If the Caprivi feels like one big safari adventure it’s because it is. It’s an integral part of the Kavango–Zambezi Transfrontier Conservation Area, Africa’s largest unfenced wildlife area. The migrants pass through at will, and those with four hooves are cleverly escorted by those with four paws. In Bwabwata National Park there are some permanent residents that clearly have something to say. Hippos line the rivers, grunting and snorting as they wade into the shallows. They’re not sharing the water, young males boisterously splashing around and causing the ungulates to drink from somewhere farther downstream.
Cruise down the rivers on a boat safari, winding around different pods of raised snouts. Contrary to their watery residence, hippos are terrible swimmers. Instead they walk out to their daytime spots, each splash into the water gleefully captured by your camera. Nile crocodiles are fonder of the passing herds and the resident predators lick their lips at anyone crossing Bwabwata. Despite the splashing and posturing, a safari here is wonderfully laid-back, particularly as you float down the river. Just watch out for those hippos; you’ll be hearing their huffing and puffing through the night, your sumptuous lodge located on the banks of the Okavango River.
Breakfast, Lunch, Dinner
Day 9 - 10
Wild doesn’t sound like a strong enough adjective to describe Nkasa Rupara National Park. The grass grows and roams, high river reeds provide shocks of lush green, and there’s virtually nowhere that isn’t dominated by water. Throughout most of the year Nkasa Rupara is a wet wonderland, brimming with floodplains, river channels, and swamps. It’s quite an adventure, the safari truck splashing up mud and slithering through marshy trails. Nothing interrupts the wild game here, because, well, man and his inventions simply aren’t suited to the environment. While the Land Rover wriggles around the mammals look on in bewilderment. Black-faced impala skip through the water, hippos can’t understand why you’re so afraid of getting dirty, and then the oryx and Sable antelope herds wander past without offering a helping hand. The wheels spin and you sink further into the mud. Don’t worry, your guide is experienced in getting out of the swamp. In the meantime, sit back and enjoy nature’s great theater.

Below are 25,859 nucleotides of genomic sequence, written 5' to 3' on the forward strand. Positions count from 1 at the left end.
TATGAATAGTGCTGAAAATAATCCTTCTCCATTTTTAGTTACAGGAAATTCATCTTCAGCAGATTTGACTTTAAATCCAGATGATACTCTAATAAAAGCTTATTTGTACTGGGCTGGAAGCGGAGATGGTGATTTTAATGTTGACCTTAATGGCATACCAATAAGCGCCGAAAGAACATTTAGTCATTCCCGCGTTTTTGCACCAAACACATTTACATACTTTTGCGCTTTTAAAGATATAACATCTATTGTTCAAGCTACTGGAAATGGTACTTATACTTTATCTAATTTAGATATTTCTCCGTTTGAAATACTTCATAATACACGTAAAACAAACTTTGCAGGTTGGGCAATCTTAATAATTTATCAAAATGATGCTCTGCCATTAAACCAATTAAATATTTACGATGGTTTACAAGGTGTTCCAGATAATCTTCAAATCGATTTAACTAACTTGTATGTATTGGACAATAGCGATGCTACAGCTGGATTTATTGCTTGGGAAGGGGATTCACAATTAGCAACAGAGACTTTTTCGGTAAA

Nkasa Rupara showcases what can happen in a place of abundance. After four desert-like environments, this national park divulges a new version of Namibian wilderness. There’s also a new cast of characters, like the little puku or the charming red lechwe. And don’t discount the popular favorites. Even after 10 days you won’t have bored from seeing lion prides or hippos. Sometimes you may cuddle up in bed and wish that the elephants would stop trumpeting past, but you don’t mean that really. You're just a little overawed because it’s hard to go five minutes without seeing an elephant. Nkasa Lupala Lodge compliments the experience and allows you to admire the wildlife without sliding through the swamp in the Land Rover.
Breakfast, Lunch, Dinner
Day 11 - 12
Victoria Falls is always heard before it's seen. A deep rumble sits on the horizon, almost like an unrelenting thunder cloud in the distance. Despite being one of Africa's most iconic and visited destinations, there's still a wonderful sense of seclusion and romance in Victoria Falls. Your lodge overlooks the mighty Zambezi and even now the wildlife is inescapable. Sit on the balcony and listen to the rumble. And what's this? A troop of baboons swinging past! It's less than two hours from Nkasa Lupala to Livingstone and the sumptuous Waterberry Zambezi Lodge. You might have crossed to Zambia but the private getaway continues.